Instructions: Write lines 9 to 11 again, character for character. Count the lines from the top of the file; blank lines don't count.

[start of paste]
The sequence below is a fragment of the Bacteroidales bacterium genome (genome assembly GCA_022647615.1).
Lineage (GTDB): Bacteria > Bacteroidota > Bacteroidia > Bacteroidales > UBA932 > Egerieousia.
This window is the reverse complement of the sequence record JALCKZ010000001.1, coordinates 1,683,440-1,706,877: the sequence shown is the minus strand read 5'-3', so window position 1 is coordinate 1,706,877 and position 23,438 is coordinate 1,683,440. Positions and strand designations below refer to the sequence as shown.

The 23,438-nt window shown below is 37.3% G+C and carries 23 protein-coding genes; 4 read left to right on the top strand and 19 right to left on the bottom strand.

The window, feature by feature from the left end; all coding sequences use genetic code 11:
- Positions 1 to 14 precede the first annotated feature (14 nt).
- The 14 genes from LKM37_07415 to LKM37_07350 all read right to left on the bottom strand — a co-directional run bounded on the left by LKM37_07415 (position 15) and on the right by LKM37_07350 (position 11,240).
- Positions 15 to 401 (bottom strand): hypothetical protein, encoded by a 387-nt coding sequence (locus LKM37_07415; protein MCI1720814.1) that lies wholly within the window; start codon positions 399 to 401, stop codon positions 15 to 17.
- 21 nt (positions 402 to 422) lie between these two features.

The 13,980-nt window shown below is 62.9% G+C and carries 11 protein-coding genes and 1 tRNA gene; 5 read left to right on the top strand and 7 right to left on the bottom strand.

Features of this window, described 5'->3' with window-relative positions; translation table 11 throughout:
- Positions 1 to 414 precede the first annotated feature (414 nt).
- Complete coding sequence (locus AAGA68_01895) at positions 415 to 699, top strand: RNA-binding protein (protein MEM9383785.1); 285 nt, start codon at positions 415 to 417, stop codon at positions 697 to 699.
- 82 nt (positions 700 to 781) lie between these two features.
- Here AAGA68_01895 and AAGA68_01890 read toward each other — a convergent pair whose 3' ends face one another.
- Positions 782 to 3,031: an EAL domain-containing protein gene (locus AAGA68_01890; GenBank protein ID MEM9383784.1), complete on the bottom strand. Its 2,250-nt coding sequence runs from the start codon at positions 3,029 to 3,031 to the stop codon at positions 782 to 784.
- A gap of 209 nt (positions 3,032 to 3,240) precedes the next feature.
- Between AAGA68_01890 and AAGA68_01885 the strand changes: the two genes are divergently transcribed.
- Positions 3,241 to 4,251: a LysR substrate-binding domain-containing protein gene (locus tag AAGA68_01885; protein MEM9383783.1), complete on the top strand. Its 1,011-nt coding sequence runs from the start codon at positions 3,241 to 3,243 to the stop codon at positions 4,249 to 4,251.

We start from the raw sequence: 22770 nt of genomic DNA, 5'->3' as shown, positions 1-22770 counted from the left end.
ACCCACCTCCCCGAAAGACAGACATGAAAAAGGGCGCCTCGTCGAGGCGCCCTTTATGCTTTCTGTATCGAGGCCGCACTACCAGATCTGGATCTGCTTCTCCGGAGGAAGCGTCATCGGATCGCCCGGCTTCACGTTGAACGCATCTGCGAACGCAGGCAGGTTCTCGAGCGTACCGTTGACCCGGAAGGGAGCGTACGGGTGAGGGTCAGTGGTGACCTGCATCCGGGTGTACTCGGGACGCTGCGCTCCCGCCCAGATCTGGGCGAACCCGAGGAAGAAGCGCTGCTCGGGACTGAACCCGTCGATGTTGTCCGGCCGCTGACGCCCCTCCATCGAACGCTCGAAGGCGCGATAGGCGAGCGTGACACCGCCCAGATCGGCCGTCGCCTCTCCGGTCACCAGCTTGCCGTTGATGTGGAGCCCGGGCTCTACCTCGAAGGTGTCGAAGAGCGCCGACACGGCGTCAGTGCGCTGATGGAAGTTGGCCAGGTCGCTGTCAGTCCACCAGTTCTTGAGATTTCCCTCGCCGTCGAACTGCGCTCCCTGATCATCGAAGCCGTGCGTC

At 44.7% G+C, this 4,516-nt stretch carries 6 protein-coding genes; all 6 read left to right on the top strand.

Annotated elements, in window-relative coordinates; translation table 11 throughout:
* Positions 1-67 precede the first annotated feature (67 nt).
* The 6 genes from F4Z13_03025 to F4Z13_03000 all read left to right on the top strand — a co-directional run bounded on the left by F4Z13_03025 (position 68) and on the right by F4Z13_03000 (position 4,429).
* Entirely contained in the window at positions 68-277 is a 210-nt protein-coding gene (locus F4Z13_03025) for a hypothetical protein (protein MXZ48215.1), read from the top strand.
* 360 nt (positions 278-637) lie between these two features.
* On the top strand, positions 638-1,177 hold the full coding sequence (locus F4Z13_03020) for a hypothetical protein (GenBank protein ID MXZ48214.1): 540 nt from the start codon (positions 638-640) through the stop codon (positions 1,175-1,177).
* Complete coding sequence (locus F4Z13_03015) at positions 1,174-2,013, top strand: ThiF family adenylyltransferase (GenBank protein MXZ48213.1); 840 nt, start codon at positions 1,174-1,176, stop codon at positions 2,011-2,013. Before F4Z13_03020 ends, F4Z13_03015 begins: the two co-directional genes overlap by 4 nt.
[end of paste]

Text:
- 21 nt (positions 402 to 422) lie between these two features.

The 13,980-nt window shown below is 62.9% G+C and carries 11 protein-coding genes and 1 tRNA gene; 5 read left to right on the top strand and 7 right to left on the bottom strand.

Features of this window, described 5'->3' with window-relative positions; translation table 11 throughout: